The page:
When shopping for a ring, it is very important to know what you are looking for before you buy. Understanding ring and diamond terminology is a basic necessity in order to get the perfect ring for your money. It all comes down to knowing your preferences and knowing what you can afford to purchase. When you have adequate knowledge of these basic terms, you'll be able to buy the perfect ring for your perfect someone. Before you leave the house, brush up on these common terms before searching for your ring.
The Four C's
The cut of the stone refers to the shape of the stone. You can get a round, pear shaped, oval, princess-cut, emerald-cut, heart-shaped, marquise, or radiant-cut stone. The "make" refers to the quality of the stone's cut. A combination of these things will determine how much sparkle the stone will have in the light.
The color of the diamond is measured depending on the amount and tone of the color in the stone. A colorless diamond is rated a D, and that means that it is exceptionally white. Letters D through H are white in color, while I-through-Z-rated diamonds are tinted. The Z rating indicates a yellow or brown tone in the stone. Someone who is not familiar with this color scale can still see the difference between shades of the stone.
The clarity of the stone refers to any imperfections within the diamond. These are called inclusions. When there are obvious flaws or inclusions, the diamond is less brilliant because of the inability of the light to properly pass through the diamond. The diamond is magnified 10 times and graded on its clarity based on the number of inclusions, the size, the color, and the reflectivity of the light.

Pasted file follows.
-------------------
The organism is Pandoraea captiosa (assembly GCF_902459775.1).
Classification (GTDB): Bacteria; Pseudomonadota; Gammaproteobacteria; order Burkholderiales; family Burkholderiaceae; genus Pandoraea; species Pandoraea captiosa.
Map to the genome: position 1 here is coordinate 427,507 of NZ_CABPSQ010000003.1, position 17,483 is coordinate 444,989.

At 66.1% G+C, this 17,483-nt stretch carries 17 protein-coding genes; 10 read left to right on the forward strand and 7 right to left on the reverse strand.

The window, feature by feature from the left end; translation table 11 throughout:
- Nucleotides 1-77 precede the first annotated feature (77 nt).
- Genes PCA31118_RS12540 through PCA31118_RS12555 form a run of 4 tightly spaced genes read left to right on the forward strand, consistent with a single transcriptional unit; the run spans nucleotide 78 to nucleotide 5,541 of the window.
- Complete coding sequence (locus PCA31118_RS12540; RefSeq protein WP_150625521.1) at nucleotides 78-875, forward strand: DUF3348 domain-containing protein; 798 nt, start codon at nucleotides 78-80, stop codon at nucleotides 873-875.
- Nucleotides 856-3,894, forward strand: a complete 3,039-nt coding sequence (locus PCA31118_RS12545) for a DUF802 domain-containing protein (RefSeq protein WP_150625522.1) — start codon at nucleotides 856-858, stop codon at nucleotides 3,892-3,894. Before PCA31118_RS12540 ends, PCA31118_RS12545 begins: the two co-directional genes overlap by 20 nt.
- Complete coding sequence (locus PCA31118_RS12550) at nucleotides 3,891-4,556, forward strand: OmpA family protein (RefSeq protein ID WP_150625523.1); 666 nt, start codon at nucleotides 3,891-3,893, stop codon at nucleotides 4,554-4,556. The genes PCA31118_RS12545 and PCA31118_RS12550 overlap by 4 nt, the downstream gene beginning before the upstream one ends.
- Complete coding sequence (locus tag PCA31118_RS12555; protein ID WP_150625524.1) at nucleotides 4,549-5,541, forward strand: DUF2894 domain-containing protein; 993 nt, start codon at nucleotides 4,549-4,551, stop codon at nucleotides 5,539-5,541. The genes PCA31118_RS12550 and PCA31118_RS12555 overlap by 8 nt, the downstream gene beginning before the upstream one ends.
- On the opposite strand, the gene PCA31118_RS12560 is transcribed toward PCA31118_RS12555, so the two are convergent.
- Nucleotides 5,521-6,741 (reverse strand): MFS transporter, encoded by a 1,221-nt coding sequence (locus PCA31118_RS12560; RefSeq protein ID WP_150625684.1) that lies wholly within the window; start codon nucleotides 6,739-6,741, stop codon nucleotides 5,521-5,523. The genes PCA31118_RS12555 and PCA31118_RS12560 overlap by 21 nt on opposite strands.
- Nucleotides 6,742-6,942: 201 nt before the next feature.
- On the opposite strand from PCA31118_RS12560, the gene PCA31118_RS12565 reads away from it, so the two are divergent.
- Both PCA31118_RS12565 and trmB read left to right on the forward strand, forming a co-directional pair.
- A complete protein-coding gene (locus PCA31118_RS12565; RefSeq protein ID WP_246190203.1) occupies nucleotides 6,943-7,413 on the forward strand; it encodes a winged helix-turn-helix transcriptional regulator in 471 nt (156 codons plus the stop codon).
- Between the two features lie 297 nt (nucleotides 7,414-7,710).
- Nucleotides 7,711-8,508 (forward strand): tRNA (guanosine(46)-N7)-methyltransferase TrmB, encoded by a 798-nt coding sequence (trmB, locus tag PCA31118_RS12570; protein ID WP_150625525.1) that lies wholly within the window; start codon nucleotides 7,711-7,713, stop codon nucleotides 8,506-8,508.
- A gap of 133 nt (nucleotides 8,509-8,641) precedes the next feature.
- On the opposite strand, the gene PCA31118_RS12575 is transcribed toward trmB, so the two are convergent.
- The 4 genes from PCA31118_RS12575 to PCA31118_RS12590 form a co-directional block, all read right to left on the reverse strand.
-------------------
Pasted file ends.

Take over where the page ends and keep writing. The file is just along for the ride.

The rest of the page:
The carat is the weight of the diamond. One carat is equal to 200 mg in weight; most people assume that the carat is the size of the stone. The cost of the stone is based on the carat weight first, then based on the cut, clarity, and color. When the carat weight increases, the cost of the stone will increase as well.
Solitaire refers to a ring that is a single diamond in a plain metal setting. There are no other decorative diamonds on the ring or in the setting: The single diamond is the featured stone on the ring. In contrast, a multi-stone setting has several different featured stones.
A semi-mount ring is one that has a place for a featured stone, but the setting is already adorned with decorative stones. These stones can be diamonds or another type of stone. They will enhance the featured stone.
A pavé setting is a semi-mount setting with tiny stones set extremely close together so that hardly any metal from the ring shows through. The word comes from the French word for "pavement" because it looks as if it is paved with tiny stones. The pavé setting gives the appearance of lots of sparkle and shine.
The actual ring is made up of metal, and you can choose which metal you'd like for your ring. The most common rings metals are yellow gold, white gold, silver, platinum, tungsten carbide, and titanium. The strongest metals are platinum, tungsten, and titanium, and they will not be as susceptible to normal wear and tear or possible damage as gold, white gold, or silver.
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